We ourselves are Jews by birth and not Gentile sinners; 16yet we know that a person is justified not by the works of the law but through faith in Jesus Christ. And we have come to believe in Christ Jesus, so that we might be justified by faith in Christ, and not by doing the works of the law, because no one will be justified by the works of the law. 17But if, in our effort to be justified in Christ, we ourselves have been found to be sinners, is Christ then a servant of sin? Certainly not! 18But if I build up again the very things that I once tore down, then I demonstrate that I am a transgressor. 19For through the law I died to the law, so that I might live to God. I have been crucified with Christ; 20and it is no longer I who live, but it is Christ who lives in me. And the life I now live in the flesh I live by faith in the Son of God, who loved me and gave himself for me. 21I do not nullify the grace of God; for if justification comes through the law, then Christ died for nothing.


The word "justify" here has been laden with all kinds of theological meetings over the centuries. But it's really a very simple concept. It simply means "to be made right".

How many here know how to justify a column? Seriously? :) Could you do it on a typewriter? How many know how to do it on a typewriter? Remember in typing class, for me it was in 7th grade, you get to the end of a line, and what do you do? You put in slash marks, until you come to the end of your margin and your typewriter won't type any more, right? And the you count the number of slash marks, and your spread out the spaces in the sentence. And there are rules abot how many spaces in-between the letters, according to the height of the letter. You remember all of that? Of course not! In this day and age you push the button on the computer :). Where wuold you be without your elders teaching you these essential things that you need to know? Life without computers, right.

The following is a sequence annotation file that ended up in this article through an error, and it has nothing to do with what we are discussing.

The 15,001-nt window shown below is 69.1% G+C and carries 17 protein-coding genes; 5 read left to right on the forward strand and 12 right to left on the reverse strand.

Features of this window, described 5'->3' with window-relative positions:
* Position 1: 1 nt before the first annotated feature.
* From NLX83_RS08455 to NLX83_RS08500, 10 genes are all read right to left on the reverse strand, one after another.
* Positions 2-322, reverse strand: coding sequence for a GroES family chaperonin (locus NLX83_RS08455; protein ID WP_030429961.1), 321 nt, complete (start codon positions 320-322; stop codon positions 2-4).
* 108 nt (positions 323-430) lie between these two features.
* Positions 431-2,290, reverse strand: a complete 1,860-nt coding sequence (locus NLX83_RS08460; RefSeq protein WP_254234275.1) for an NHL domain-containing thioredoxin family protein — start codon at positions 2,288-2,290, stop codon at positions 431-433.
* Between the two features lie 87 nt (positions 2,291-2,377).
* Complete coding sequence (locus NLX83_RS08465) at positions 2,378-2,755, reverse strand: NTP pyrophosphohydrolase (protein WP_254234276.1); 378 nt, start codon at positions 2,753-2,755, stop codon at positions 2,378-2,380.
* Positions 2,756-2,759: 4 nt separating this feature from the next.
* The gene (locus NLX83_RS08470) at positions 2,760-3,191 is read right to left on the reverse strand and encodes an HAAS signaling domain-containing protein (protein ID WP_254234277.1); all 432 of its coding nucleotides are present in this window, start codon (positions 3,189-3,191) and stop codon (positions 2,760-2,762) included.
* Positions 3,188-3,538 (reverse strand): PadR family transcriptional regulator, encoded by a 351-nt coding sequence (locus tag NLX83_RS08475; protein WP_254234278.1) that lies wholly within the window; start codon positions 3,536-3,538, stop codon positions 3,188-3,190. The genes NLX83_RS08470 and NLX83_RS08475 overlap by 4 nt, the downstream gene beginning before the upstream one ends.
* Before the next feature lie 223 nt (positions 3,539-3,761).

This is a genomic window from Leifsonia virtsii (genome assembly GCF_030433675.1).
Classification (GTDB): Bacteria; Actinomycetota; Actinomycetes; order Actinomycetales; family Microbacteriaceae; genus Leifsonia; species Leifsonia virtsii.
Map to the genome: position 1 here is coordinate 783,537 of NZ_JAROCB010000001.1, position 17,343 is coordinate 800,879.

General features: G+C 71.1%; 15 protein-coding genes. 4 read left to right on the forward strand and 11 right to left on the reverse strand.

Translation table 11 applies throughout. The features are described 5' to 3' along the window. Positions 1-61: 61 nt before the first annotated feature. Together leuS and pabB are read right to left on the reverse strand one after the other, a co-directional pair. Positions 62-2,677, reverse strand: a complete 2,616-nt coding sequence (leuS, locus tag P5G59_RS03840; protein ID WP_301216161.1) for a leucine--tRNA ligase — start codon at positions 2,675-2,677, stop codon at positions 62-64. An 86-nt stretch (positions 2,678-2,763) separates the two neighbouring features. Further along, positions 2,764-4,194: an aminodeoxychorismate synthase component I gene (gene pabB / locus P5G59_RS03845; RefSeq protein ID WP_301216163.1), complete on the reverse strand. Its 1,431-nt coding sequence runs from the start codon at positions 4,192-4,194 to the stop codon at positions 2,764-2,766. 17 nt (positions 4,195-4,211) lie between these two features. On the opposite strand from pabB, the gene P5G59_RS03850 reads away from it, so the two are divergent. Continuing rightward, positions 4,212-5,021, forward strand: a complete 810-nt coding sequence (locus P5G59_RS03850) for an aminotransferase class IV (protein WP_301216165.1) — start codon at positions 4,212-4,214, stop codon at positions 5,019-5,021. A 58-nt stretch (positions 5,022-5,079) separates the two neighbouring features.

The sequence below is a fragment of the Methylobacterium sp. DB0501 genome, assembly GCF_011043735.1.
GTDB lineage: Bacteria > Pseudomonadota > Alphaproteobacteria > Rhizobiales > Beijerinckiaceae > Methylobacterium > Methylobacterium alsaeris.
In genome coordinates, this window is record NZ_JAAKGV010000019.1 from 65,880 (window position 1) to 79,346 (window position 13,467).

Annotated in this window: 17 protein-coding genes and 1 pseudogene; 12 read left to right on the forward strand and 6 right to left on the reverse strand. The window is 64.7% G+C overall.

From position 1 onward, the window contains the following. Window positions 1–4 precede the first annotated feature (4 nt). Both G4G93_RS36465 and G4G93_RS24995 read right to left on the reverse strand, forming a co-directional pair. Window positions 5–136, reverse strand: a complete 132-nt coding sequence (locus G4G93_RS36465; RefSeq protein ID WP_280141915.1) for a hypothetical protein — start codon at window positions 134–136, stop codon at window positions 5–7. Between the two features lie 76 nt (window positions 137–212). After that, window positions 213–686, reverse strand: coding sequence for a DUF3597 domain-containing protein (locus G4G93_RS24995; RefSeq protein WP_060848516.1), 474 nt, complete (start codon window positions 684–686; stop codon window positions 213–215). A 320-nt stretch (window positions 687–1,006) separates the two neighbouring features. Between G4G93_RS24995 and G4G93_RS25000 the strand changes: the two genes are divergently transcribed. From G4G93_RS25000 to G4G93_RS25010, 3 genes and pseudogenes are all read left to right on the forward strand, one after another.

Well, it's the same concept -- to "make right", make straight, to justify. To be made right with God. And by the way, the Greek word for 'justification' is the same word that we also translate as 'righteousness'. It's the same word. That's not a 'holier than thou' attitude that we often associate with the word 'righteousness', it's simply someone who is right with God.

So the question Paul is addressing is how do we get right with God? It's not about how we get into heaven, although one might safely assume if one is right with God then presumably then you're going to be OK in the next life. But that's not Paul's primary concern.  Getting right with God is about so much more than anything do with the next life.

And there's a second misconception many have about this text (and about Paul in general) that Judaism is all about law and works, and Christianity is all about faith and grace. And it's simply not true. You've heard me about that before. And I've said it before and will say it again, Paul is not seeking to refute Judaism, his argument is with his fellow Christians who also happen to be Jewish. He contends that to be a good follower of Jesus you also need to be Jewish as Jesus was Jewish, and abide by the Torah, the Jewish law, in order to be made right with God. And that's the notion that Paul is addressing, and he rejects one has to be both.